Sons of Serendipity – Galatians 1:15-16a

But when he who had set me apart before I was born, and who called me by his grace, was pleased to reveal his Son to me, in order that I might preach him among the Gentiles…” –Galatians 1:15-16a

A father and son were driving down the road after a fishing trip. During their trip, they were in a car accident. Both the father and son were rushed to the hospital, but the father passed away in the ambulance. When the boy reached the operating room, the doctor walked out of the room. “I can’t operate on him,” the doctor said. “He is my son.” How can this be?!

Paul refers to Jesus as the “Son of God” 15 times in his letters. Every time Jesus is mentioned as the Son, it is in his pastoral epistles. There is no mention of Christ as the “Son of God” in either the prison epistles or the pastoral epistles. Because of this Longenecker asserts that, “… “Son of God” as a Christological title was derived by Paul from his Jewish Christian heritage.” The idea of Christ being God’s son is probably an idea drawn out from Paul’s old life of Judaism. This is important because the men in Galatia who were spreading around false teaching were also Jewish, so they might’ve been using the same words to describe Jesus.

Referring Christ as the Son was also a relational term for Paul. The Theological Dictionary of the New Testament states: “‘Son’ describes the bond of love between God and Jesus and hence the greatness of the sacrifice. The title relates, not so much to preexistence, but to the wonder of the saving act. It is grounded in Christ’s passion rather than his exaltation and kingship.” There were other words like “Lord” or “Christ” that could be used to talk about Christ’s kingship. This is specifically talking about Christ’s relationship to God as his Son, sent to save the world. Jesus came as God’s Son in that he was the full representation of God. He was a reflection of God much like many children are walking reflections of their parents.

This is Paul’s logic: If Christ is God’s Son, and Christ is in Paul, then Paul is God’s son. This is why Paul has the privilege to call God, “Abba” or Father (Galatians 4:6). Not only so, but Paul will be saying the same thing about the Galatians later in the letter. To be in Christ not only meant that one was in God’s family, but even more so, that they are viewed as God’s children – his sons and daughters.

The love and sacrifice that God took as a Father to send his Son, and the love and sacrifice that Christ made to offer his life, should remind us just how much God has done to allow us to be part of His family. We are children of God if we follow Christ by faith. Do you see yourself as one of His children? Do you know he loves you? Do you know you are an heir to His promises?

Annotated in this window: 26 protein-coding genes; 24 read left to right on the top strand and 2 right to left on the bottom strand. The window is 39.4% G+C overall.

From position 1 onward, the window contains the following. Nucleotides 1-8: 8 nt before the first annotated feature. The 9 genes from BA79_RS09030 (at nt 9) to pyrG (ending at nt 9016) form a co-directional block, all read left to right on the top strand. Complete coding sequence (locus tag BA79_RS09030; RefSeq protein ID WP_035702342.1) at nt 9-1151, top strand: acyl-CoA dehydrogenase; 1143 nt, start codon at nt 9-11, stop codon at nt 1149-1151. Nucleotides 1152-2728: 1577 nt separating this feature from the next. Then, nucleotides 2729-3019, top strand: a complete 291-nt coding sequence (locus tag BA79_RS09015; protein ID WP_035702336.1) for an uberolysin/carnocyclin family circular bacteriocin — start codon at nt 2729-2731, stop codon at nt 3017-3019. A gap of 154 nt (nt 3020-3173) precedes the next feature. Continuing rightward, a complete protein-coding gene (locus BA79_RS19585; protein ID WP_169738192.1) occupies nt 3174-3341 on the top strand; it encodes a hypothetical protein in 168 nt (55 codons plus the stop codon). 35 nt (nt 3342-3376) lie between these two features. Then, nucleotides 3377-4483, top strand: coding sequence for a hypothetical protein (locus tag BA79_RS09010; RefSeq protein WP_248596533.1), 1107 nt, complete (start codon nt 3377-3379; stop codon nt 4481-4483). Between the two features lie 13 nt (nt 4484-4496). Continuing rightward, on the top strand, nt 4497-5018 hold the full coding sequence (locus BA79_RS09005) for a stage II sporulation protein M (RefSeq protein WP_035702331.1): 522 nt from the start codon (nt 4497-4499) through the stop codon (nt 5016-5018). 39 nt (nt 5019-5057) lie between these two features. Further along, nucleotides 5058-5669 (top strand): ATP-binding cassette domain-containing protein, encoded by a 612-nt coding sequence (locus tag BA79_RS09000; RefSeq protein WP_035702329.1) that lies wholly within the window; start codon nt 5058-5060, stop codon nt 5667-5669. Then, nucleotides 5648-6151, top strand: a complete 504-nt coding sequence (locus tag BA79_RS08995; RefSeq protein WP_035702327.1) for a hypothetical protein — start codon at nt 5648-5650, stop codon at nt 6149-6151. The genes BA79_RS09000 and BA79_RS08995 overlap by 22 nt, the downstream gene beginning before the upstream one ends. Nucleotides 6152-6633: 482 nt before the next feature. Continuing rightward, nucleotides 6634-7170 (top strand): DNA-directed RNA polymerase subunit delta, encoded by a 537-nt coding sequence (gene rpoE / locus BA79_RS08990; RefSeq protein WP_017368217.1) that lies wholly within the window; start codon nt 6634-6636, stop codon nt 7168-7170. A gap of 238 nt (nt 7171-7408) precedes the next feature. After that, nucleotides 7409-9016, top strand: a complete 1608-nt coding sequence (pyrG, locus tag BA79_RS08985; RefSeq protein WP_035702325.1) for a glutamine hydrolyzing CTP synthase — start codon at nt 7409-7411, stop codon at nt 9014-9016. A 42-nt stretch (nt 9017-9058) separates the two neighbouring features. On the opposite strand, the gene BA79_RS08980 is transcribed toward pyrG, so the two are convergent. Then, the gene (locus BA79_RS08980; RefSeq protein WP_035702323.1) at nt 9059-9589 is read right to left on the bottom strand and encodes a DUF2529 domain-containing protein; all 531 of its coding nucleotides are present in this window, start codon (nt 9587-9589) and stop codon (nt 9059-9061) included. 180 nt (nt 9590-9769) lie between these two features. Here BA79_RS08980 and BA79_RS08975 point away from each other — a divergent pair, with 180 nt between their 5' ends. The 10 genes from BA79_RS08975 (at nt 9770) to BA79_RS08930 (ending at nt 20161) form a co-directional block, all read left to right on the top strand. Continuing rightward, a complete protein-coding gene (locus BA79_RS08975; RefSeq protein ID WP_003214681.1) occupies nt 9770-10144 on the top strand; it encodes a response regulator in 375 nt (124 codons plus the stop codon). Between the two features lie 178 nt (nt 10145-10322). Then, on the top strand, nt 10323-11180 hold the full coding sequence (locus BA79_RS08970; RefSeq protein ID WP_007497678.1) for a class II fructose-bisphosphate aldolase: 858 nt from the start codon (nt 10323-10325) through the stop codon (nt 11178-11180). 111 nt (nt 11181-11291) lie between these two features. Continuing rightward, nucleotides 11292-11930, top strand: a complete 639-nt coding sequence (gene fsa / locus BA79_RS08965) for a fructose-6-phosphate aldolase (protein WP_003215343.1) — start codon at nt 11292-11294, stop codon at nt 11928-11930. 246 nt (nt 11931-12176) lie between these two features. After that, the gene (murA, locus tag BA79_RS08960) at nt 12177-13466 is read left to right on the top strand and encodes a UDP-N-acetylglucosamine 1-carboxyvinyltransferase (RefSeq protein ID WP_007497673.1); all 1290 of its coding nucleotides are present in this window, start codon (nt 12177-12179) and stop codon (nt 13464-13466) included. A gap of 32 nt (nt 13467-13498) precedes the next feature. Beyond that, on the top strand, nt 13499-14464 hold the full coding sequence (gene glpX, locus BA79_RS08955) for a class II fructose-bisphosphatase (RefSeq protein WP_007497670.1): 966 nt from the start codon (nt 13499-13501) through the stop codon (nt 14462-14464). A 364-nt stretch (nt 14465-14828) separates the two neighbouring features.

Live today as one of God’s children. Walk as though you are a representative of Him. Just as children are a reflection of their parents, your life is reflective of how you respect your heavenly Father. Represent Him well.

And to answer the riddle, the doctor in the operating room was the boy’s mother.


The Preeminent Patriarch – Galatians 1:3

“Grace to you and peace from God our Father and the Lord Jesus Christ…” -Galatians 1:3

Growing up, my parents used to do this event with me and my sister periodically. One of them individually would take a night, and make it specifically about us. It would be maybe me and my mom going to “Toys R’ Us,” or my dad and I going to see one of the George Clooney “Batman” flicks. My parents saw the need for us to know the importance of not just our family love and unity, but they also saw it important to share with us their individual love and devotion. Those memories are moments I cherish, suspended in time, and they’ll remain that way until I die.

Within the first two verses of Galatians, Paul already refers to God as “Father” twice. Some say that he might be doing it formulaically. Some might recon that Paul is differentiating God the Father Trinitarianly from Jesus the Son. I think Paul has more in mind here.

Until Jesus came, only the Jews were seen as the “Children of God.” With the dawn of Christianity making its way up the horizon, the news was spreading that this movement was now accessible to all people – not just people from Israel. Now any one who believed in Jesus and his work on the cross would be seen as a child of God.

God is not just the Father of the Jews, but He is now the Father of all who come to Him in faith.

There were Jewish Christians who came to Galatia and were telling the people that they had to become Jewish. These Christians were being told that they weren’t really “Children of God” until they got circumcised and made a commitment to the Feasts and other customs of “their people,” the Jews. Paul is reminding these believers in his opening sentences that they already are God’s children. He is reminding them that God is their Father.

There are a couple truths we must realize about God being our Father. First, there is the realization that we are His children. We are heirs of His Kingdom! There are promises that pertain specifically to us. Secondly, we must view God as the patriarch of our lives – He is the head of the household. Especially at the time, within the household, the father/husband/proprietor was seen as the leader of the family. Part of what Paul is saying isn’t just that we hold the promises, but that we need to respect God has our Father.

He is our Dad who cherishes us. He takes us out to see Batman with George Clooney even though objectively it is the worst movie to the franchise. He is our Father and expects those who are His children to follow Him, respect Him, listen to Him, and obey Him. We are His children; not just the Jews, not just those in Galatia, but everyone who believes in Jesus Christ.